If you’ve never cried in a movie before, The Light Between Oceans is coming for you. First, I bawled. Then I went home and told my roommates my plan to get pregnant, live in a lighthouse and raise goats. If you’re not quite sure how these feelings relate, then like me, you probably haven’t read the 2012 M.L. Stedman novel on which the film is based.

Because if I had read the novel (or at least watched the trailer), I would have known what kind of emotional journey I was embarking on. But I went in blind. And boy did it hit me hard.

The film opens on Australian Tom Sherbourne (Michael Fassbender), a young man with a mustache beyond his years who has returned home after fighting in World War I. He takes a temporary position as a lighthouse keeper on a lonely island, some distance away from the dreary coastal town where Isabel Graysmark (Alicia Vikander) lives with her parents. In a dreadfully predictable and underexplained series of events, Tom and Isabel fall madly in love. Their whirlwind of a courtship consists primarily of letters and demure glances that in 2016 would constitute a crush. Nonetheless, they exchange an oddly tearful wedding kiss in the film’s first 20 minutes.

The film quickly takes us to the top. We follow Tom and Isabel’s love story to the little island that is suddenly far more cheerful. The couple grows to love each other in a series of montages that are scored for maximum effect.

If sadness were replaced with fear, this film would be the best horror movie of our generation. Waiting for the inevitable tragedy is painful in itself, and the emotional trauma only builds. The audience can only wait in suspense as the montage ends with Isabel’s new baby bump.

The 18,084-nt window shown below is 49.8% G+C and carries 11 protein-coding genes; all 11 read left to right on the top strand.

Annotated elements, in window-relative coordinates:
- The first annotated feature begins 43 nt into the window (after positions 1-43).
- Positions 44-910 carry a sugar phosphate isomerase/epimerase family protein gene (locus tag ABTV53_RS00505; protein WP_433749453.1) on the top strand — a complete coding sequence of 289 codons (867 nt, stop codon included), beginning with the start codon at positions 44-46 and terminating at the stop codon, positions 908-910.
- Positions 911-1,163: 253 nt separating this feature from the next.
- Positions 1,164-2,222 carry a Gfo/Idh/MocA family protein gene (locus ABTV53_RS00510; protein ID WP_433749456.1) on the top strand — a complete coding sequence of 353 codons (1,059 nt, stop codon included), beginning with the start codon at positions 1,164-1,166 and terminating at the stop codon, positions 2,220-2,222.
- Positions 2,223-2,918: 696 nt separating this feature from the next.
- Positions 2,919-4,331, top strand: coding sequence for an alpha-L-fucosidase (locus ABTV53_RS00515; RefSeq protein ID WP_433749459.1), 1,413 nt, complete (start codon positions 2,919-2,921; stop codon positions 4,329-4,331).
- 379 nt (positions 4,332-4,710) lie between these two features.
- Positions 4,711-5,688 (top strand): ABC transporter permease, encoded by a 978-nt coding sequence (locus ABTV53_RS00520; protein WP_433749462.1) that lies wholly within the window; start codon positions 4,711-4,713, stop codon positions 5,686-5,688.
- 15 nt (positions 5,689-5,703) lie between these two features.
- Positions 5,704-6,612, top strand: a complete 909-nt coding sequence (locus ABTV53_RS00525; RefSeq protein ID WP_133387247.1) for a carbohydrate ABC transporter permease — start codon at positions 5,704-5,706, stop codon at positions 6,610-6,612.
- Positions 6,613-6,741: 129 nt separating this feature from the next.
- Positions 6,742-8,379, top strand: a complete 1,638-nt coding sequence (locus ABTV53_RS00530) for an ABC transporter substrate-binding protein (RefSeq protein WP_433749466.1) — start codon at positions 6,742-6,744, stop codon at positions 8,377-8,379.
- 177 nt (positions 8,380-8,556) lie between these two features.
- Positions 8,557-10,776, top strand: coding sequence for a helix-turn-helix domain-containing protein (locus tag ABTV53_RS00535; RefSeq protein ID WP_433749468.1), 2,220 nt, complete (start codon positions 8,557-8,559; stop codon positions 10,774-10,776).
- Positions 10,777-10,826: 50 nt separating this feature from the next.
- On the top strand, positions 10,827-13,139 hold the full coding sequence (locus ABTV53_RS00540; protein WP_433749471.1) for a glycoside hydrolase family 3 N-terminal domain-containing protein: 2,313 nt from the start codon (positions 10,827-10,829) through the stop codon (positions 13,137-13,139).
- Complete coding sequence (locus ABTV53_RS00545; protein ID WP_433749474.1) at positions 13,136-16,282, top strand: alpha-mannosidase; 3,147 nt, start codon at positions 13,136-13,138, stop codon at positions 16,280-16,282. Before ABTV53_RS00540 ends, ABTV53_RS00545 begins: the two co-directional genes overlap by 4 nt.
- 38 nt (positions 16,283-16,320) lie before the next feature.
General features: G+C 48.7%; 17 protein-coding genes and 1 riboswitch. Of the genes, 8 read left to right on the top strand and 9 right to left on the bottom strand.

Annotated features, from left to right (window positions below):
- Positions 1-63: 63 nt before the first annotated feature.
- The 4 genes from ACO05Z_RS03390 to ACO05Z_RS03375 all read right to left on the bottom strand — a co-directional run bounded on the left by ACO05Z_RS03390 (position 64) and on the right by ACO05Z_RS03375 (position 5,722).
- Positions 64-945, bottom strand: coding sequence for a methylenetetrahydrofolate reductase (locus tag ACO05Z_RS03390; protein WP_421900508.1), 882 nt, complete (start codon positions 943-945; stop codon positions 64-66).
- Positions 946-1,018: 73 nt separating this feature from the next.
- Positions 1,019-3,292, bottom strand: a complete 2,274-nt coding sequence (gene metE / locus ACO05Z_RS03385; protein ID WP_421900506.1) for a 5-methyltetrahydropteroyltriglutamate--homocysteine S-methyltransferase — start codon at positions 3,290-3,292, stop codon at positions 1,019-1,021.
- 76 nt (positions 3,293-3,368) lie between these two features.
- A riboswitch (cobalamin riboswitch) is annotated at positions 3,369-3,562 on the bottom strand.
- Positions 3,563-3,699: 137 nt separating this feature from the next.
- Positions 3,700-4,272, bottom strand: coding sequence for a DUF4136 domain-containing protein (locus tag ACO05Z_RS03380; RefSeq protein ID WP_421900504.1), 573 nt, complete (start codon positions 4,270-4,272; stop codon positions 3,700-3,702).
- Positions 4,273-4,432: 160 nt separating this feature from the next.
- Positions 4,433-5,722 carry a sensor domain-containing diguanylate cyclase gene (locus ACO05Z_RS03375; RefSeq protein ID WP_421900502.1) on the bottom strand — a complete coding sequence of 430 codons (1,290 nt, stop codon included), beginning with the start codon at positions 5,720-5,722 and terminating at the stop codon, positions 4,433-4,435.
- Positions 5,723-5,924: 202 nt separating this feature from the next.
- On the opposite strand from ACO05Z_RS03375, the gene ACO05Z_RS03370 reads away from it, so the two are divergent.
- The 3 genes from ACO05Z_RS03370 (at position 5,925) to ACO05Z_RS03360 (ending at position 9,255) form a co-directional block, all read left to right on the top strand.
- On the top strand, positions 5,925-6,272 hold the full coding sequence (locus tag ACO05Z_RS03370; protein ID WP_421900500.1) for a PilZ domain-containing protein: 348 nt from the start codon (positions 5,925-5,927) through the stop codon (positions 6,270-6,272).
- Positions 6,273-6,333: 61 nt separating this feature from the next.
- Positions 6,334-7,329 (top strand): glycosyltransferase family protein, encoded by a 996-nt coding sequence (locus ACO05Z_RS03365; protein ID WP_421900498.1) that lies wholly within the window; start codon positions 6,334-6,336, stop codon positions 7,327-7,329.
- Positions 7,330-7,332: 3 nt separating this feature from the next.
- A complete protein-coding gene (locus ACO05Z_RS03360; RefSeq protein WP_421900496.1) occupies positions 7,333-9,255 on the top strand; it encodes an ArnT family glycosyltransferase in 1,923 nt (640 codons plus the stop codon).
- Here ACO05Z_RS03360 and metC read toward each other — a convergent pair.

And it spirals downward from there. It’s difficult to sit through the screams of Isabel’s second miscarriage. Vikander may have overacted the budding romance, but her tearful anguish is about as real as it gets.

In a miracle (cue the sun and more montages), the couple finds a baby girl lost at sea in a boat with a dead man. Isabel convinces Tom to adopt the child and bury the body. Tom is resistant but grows to love the child they name Lucy.

Here, the film assumes you’ll be too blurry-eyed to notice it’s biggest shortcoming. No explanation is offered for Tom’s guilty conscious on which the entire plot rests. On the mainland he discovers the baby’s mother, who is still alive and searching for her child. He leaves her a note assuring her that her daughter is well cared for. Perhaps seeing the mother’s distress is enough to make him regret not reporting the child, who is now 4 years old.

It’s never quite clear why he turns himself in to be tried for the murder of the man found dead in the boat and for child stealing. Meanwhile, Lucy is stripped from Isabel. “I want my mama,” the girl screams. It’s heart wrenching, but then again, two watches of The Light Between Oceans could desensitize someone for good.

The climax of the movie, where Isabel must choose between her daughter and husband, is certainly intense, but if one holds back the tears just enough to think critically, it’s a bit senseless. There’s no clear reason why Tom would want to go to jail for a crime he didn’t commit and make his family suffer through a problem he unnecessarily created.

The Light Between Oceans has so much going for it. The setting is beautiful, the love story is exactly the type of thing that a 15-year-old dreams up and there’s no shortage of action. But it’s all just a little too cruel. The film grabs your heart and drags it through the mud, leaving you to pick up the pieces when the lights come on.